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Michigan Elder Law Today

Tuesday, June 2, 2015

Using the Michigan ‘Lady Bird’ Deed as a Medicaid Planning Tool

What is a ‘lady bird’ deed? And how can it help me with Medicaid eligibility? 


Under Michigan law, a ‘lady bird’ deed is an elegant-sounding designation for a relatively common type of real property interest formalized in a document.  This interest is that of an enhanced life estate interest. 

A life estate is a type of real property interest that may be granted to a person for the duration of a person’s life. For example, a parent might transfer a piece of lakefront property to his or her son that includes a life estate, allowing the parent to use the property exclusively until his or her natural death, at which point, the ownership would transfer directly to the son. However, a traditional life estate is incredibly limiting for the grantor, and essentially prohibits him from encumbering the property with a mortgage or allowing it to fall into disrepair without the threat of liability. Moreover, transferring a real property interest subject to a regular life estate to a loved one during the five-year Medicaid “look-back” period could trigger a temporary penalty congruent to the value of the property. 

By contrast, an enhanced life estate – known as a “lady bird deed” in states like Michigan, Florida or Texas – is far less restrictive. For instance, the party grating the life estate may encumber the property, sell the property, or otherwise maintain complete control over the asset for the duration of his natural life. Perhaps a confusing type of property interest transfer, the Lady Bird deed allows for a number of benefits, particularly with regard to Medicaid eligibility.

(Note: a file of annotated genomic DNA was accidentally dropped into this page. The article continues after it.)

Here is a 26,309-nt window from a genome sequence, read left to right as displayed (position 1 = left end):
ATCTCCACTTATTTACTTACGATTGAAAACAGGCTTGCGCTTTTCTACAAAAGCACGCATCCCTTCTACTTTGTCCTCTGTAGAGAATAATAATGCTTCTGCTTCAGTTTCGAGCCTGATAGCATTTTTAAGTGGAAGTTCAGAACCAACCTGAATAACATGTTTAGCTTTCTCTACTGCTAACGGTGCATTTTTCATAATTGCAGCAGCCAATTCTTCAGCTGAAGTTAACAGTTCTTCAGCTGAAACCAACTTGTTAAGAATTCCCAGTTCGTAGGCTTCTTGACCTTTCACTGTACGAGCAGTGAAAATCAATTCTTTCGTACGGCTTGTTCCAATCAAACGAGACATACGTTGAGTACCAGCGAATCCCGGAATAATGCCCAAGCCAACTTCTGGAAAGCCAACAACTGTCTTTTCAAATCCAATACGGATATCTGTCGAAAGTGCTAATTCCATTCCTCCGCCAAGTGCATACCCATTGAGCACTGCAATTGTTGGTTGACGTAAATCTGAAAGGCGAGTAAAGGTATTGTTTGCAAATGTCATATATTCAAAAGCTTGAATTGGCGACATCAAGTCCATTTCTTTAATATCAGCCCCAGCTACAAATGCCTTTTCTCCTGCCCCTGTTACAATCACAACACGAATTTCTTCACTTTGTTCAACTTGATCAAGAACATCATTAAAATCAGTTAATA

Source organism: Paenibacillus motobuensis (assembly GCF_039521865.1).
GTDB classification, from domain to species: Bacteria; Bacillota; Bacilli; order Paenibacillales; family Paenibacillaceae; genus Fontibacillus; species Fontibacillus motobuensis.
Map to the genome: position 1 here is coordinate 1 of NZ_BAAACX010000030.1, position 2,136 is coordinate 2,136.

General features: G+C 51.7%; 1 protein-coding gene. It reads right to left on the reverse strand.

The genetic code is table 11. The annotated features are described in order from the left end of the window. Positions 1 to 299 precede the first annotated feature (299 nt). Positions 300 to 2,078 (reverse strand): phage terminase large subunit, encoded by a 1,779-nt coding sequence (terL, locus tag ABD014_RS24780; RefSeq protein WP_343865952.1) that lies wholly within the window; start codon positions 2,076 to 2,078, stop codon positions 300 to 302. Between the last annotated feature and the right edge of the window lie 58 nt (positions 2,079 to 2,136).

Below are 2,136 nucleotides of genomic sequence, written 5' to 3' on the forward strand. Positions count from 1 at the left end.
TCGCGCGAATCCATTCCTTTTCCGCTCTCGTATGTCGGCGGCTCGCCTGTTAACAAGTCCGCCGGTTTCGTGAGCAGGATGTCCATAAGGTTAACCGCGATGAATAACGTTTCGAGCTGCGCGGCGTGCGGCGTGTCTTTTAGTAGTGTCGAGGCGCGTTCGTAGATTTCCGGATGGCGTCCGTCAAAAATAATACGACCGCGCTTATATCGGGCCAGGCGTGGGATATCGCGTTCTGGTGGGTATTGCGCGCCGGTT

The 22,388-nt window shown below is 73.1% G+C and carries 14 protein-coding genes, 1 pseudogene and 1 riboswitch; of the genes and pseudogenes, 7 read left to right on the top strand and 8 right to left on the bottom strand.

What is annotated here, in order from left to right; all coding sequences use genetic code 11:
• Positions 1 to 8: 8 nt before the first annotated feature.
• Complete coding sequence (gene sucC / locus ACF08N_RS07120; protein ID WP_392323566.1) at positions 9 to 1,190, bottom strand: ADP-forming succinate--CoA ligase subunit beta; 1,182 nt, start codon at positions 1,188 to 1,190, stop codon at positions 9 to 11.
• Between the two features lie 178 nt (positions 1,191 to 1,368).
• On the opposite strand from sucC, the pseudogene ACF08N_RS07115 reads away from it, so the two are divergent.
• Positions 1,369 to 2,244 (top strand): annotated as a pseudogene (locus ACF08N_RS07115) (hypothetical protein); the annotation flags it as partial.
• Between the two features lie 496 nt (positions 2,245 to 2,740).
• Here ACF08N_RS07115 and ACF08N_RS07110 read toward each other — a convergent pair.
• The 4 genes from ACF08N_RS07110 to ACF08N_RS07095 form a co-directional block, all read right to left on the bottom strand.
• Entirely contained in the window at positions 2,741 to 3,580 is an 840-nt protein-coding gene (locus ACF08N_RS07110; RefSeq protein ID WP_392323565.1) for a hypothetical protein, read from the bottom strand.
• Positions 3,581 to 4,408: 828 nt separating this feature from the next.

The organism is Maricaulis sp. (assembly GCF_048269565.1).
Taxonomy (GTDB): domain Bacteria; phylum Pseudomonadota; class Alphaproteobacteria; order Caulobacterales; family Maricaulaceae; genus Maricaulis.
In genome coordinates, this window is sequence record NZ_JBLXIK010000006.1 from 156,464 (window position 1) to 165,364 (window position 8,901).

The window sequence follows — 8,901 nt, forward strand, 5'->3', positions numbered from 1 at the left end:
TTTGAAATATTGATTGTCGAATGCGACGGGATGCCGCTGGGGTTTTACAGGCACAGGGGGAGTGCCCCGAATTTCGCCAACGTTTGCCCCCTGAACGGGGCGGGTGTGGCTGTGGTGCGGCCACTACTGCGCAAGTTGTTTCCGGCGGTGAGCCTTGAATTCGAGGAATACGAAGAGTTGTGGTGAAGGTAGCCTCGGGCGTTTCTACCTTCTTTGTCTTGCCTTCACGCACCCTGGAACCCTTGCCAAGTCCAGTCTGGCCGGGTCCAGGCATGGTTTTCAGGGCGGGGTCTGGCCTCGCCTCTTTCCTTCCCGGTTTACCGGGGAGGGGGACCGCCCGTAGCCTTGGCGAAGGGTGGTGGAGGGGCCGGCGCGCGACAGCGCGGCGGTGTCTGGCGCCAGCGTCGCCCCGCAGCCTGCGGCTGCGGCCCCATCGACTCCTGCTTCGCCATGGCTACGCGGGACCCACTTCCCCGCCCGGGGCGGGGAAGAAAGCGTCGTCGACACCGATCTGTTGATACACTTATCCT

Using the Lady Bird Deed as an Estate Planning Strategy


Under Medicaid guidelines, an applicant is only eligible upon a showing of true financial need. In other words, the applicant has no personal assets to sell in order to pay for medical benefits, and has essentially met the “needs-based” guidelines set forth by state and federal authorities. 

While financial need is the hallmark of eligibility, applicants are not expected to be without shelter in order to qualify. Accordingly, an applicant’s primary personal residence is generally not “counted” against him or her for purposes of receiving benefits. However, any other residence (i.e., second home or investment property) must be disposed of for market value prior to the five-year look-back period in order to avoid penalties. If an applicant transferred property to a friend or loved one and retained a traditional life estate, this transfer will likely result in penalties when the party with the life estate applies for Medicaid benefits. However, if the life estate is under the terms of a lady bird deed, Medicaid views the property as under the control of the applicant, and will consider the property as a primary residence.  


If you are considering Medicaid eligibility, or would like to discuss long-term care options with an experienced Auburn Hills elder law attorney, please contact Andrew Byers by calling (248)301-1511. 

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